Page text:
In some untrodden region of my mind, 51 Where branched thoughts, new grown with

pleasant pain, Instead of pines shall murmur in the

wind: Far, far around shall those dark-clustered

trees Fledge the wild-ridged mountains, steep

by steep; And there by zephyrs, streams, and birds,

and bees, The moss-lain dryads shall be lulled to

sleep. And in the midst of this wide quietness A rosy sanctuary will I dress



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With the wreathed trellis of a working Though winning near the goal — yet, do brain:

not grieve: With buds, and bells, and stars without She cannot fade, though thou hast not a name,

thy bliss, With all the gardener Fancy e'er could Forever wilt thou love, and she be feign,

fair! Who, breeding flowers, will never breed

the same. And there shall be for thee all soft delight Ah, happy, happy boughs, that cannot That shadowy thought can win,

shed A bright torch, and a casement ope at Your leaves, nor ever bid the Spring night,


adieu! To let the warm Love in!

And, happy melodist, unwearièd,

Forever piping songs forever new! ODE ON A GRECIAN URN

More happy love! more happy, happy

love! (1819)

Forever warm and still to be enjoyed, I

Forever panting, and forever young;

All breathing human passion far above, Thou still unravished bride of quietness,

That leaves a heart high-sorrowful and Thou foster-child of silence and slow

cloyed, time,

A burning forehead, and a parching Sylvan historian, who canst thus express

tongue. A flowery tale more sweetly than our

rhyme: What leaf-fringed legend haunts about thy Who are these coming to the sacrifice? shape


To what green altar, O mysterious Of deities or mortals, or of both,

priest, In Tempe or the dales of Arcady?

Lead'st thou that heifer lowing at the What men or gods are these? What

skies, maidens loth?

And all her silken flanks with garlands What mad pursuit? What struggle to

drest? escape?

What little town by river or sea shore, 35 What pipes and timbrels? What wild

Or mountain-built with peaceful citadel, ecstasy?

Is emptied of this folk, this pious II

morn? Heard melodies are sweet, but those un And, little town, thy streets for evermore heard

Will silent be; and not a soul to tell Are sweeter: therefore, ye soft pipes, Why thou art desolate, can e'er replay on;

turn. Not to the sensual ear, but, more

deared, Pipe to the spirit ditties of no tone. O Attic shape! fair attitude! with brede Fair youth beneath the trees, thou canst

Of marble men and maidens not leave

wrought, Thy song, nor ever can those trees be With forest branches and the trodden bare!

weed; Bold lover, never, never canst thou Thou, silent form, does tease us out of kiss,
















As doth eternity: cold pastoral!
When old age shall this generation

She dwells with Beauty, - Beauty that waste,

must die; Thou shalt remain, in midst of other

And Joy, whose hand is ever at his lips

Bidding adieu; and aching Pleasure nigh, Than ours, a friend to man, to whom thou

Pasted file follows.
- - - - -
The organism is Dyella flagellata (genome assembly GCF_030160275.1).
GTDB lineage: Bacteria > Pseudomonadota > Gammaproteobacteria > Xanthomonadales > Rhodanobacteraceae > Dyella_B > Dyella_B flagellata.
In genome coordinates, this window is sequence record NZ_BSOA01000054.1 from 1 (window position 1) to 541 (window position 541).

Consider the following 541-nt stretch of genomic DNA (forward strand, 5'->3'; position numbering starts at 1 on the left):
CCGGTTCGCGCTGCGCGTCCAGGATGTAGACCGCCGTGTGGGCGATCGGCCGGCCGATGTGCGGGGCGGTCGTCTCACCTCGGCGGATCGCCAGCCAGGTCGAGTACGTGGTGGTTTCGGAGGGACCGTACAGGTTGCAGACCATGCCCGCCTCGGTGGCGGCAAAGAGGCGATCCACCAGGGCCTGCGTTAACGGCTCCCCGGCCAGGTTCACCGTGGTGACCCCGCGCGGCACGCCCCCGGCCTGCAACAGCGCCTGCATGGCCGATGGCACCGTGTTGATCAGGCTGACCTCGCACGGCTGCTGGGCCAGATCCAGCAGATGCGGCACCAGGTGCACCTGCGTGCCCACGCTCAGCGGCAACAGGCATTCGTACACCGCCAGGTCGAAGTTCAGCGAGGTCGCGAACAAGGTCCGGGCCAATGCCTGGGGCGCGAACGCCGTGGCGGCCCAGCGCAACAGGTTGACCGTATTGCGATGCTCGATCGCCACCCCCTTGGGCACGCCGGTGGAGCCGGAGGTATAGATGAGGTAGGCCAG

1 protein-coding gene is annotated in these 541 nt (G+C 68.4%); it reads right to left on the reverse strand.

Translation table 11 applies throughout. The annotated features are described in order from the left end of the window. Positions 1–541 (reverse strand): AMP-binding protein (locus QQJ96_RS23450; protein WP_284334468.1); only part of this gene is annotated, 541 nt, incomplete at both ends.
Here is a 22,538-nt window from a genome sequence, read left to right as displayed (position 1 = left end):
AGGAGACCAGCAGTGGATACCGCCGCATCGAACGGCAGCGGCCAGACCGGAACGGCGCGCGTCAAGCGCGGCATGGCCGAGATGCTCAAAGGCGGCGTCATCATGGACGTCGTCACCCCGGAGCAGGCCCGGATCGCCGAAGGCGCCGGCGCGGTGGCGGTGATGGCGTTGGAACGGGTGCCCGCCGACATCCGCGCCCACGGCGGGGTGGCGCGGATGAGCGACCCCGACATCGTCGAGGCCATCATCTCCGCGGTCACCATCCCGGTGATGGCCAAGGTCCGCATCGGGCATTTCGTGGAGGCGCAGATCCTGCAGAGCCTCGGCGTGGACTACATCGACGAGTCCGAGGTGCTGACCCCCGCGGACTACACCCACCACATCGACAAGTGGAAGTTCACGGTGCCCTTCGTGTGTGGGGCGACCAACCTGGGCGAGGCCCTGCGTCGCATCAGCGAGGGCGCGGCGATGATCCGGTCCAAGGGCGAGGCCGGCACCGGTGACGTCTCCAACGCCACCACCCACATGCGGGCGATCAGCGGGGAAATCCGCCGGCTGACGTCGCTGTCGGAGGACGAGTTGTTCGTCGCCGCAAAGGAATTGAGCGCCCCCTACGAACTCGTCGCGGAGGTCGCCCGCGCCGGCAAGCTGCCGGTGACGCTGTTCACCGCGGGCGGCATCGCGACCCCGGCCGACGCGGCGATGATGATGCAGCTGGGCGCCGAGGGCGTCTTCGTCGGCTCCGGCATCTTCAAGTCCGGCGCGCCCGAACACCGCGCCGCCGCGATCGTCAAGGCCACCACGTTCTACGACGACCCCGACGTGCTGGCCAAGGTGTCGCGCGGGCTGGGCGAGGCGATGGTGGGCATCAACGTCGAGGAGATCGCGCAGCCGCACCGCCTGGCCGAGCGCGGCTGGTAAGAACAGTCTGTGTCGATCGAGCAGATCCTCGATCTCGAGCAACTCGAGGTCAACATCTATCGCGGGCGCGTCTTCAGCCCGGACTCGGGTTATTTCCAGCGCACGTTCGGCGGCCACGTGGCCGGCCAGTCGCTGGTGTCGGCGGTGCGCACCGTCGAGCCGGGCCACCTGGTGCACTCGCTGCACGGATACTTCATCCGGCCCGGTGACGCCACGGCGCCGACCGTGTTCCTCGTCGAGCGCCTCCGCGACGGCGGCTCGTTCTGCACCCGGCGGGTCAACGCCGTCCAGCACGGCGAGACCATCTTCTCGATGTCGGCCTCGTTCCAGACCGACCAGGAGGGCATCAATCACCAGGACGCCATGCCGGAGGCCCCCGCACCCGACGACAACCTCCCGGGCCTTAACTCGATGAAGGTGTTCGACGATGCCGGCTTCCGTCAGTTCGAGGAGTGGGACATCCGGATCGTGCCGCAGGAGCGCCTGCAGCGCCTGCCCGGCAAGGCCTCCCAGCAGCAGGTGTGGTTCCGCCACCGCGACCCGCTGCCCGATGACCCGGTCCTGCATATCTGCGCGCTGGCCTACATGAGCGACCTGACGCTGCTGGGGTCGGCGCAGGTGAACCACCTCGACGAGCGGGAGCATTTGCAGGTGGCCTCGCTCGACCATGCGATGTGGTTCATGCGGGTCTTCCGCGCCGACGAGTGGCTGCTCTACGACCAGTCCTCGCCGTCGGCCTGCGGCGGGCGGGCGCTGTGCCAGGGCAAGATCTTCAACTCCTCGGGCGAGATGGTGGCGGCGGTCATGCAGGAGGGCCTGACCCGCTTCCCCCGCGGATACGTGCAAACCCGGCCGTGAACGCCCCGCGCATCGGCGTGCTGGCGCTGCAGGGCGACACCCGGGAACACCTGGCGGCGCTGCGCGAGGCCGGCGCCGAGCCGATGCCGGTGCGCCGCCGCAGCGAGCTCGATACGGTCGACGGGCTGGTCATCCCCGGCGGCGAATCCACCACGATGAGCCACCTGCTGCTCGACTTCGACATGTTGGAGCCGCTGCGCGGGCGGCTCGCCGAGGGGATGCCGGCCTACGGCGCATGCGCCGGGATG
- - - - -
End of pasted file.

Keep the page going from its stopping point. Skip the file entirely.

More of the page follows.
Turning to poison while the bee-mouth say'st,

sips. "Beauty is truth, truth beauty," — that

Ay, in the very temple of Delight 25 is all

Veiled Melancholy has her sovran Ye know on earth, and all ye need to

shrine, know.


Though seen of none save him whose

strenuous tongue

Can burst Joy's grape against his palate ODE ON MELANCHOLY

fine: (1819)

His soul shall taste the sadness of her


And be among her cloudy trophies No, no! go not to Lethe, neither twist

hung. Wolf's-bane, tight-rooted, for its poison

ous wine; Nor suffer thy pale forehead to be kissed ODE TO A NIGHTINGALE By nightshade, ruby grape of Proser

(1819) pine; Make not your rosary of yew-berries; Nor let the beetle nor the death-moth be | My heart aches, and a drowsy numbness Your mournful Psyche, the

pains downy owl

My sense, as though of hemlock I had A partner in your sorrow's mysteries;

drunk, For shade to shade will come too

Or emptied some dull opiate to the drains drowsily,

One minute past, and Lethe-wards had And drown the wakeful anguish of

sunk: the soul.

"Tis not through envy of thy happy lot, s But being too happy in thine happi

ness, But when the melancholy fit shall fall

That thou, light winged Dryad of the Sudden from heaven, like a weeping

trees, cloud,

In some melodious plot That fosters the droop-headed flowers all,

Of beechen green, and shadows numberAnd hides the green hills in an April

less, shroud:

Singest of summer in full-throated Then glut thy sorrow on a morning rose, 15 Or on the rainbow of the salt sand

II wave,

Or on the wealth of globèd peonies; O for a draught of vintage that hath been Or if thy mistress some rich anger shows, Cooled a long age in the deep-delved Emprison her soft hand, and let her

earth, rave,

Tasting of Flora and the country green, And feed deep, deep upon her peerless Dance, and Provençal song, and suneyes.

burnt mirth!